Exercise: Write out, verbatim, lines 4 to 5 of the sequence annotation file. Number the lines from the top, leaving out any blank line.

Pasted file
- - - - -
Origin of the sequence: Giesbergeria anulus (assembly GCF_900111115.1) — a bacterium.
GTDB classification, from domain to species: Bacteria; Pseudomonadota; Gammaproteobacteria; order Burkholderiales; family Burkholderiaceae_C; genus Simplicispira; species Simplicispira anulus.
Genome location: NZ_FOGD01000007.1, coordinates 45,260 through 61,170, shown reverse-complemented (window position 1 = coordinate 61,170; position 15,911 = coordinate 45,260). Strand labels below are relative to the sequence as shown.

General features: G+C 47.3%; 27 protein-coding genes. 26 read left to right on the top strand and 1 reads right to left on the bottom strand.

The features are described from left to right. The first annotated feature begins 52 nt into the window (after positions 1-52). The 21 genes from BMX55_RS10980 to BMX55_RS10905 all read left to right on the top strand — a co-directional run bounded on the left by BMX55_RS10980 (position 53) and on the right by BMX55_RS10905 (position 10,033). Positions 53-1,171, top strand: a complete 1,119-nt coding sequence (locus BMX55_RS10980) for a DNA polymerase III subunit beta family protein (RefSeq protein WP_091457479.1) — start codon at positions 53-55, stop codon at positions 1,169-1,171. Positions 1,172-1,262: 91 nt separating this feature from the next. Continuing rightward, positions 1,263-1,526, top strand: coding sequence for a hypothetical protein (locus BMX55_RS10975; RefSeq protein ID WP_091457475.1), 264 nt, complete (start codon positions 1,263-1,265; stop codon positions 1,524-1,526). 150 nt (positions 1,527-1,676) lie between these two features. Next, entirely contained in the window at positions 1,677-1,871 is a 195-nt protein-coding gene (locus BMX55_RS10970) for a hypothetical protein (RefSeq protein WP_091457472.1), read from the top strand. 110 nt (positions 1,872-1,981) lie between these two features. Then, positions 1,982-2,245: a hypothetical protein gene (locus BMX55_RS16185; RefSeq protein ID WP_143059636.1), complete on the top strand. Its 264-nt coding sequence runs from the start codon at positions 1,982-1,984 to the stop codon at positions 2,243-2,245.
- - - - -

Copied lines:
General features: G+C 47.3%; 27 protein-coding genes. 26 read left to right on the top strand and 1 reads right to left on the bottom strand.

The features are described from left to right. The first annotated feature begins 52 nt into the window (after positions 1-52). The 21 genes from BMX55_RS10980 to BMX55_RS10905 all read left to right on the top strand — a co-directional run bounded on the left by BMX55_RS10980 (position 53) and on the right by BMX55_RS10905 (position 10,033). Positions 53-1,171, top strand: a complete 1,119-nt coding sequence (locus BMX55_RS10980) for a DNA polymerase III subunit beta family protein (RefSeq protein WP_091457479.1) — start codon at positions 53-55, stop codon at positions 1,169-1,171. Positions 1,172-1,262: 91 nt separating this feature from the next. Continuing rightward, positions 1,263-1,526, top strand: coding sequence for a hypothetical protein (locus BMX55_RS10975; RefSeq protein ID WP_091457475.1), 264 nt, complete (start codon positions 1,263-1,265; stop codon positions 1,524-1,526). 150 nt (positions 1,527-1,676) lie between these two features. Next, entirely contained in the window at positions 1,677-1,871 is a 195-nt protein-coding gene (locus BMX55_RS10970) for a hypothetical protein (RefSeq protein WP_091457472.1), read from the top strand. 110 nt (positions 1,872-1,981) lie between these two features. Then, positions 1,982-2,245: a hypothetical protein gene (locus BMX55_RS16185; RefSeq protein ID WP_143059636.1), complete on the top strand. Its 264-nt coding sequence runs from the start codon at positions 1,982-1,984 to the stop codon at positions 2,243-2,245.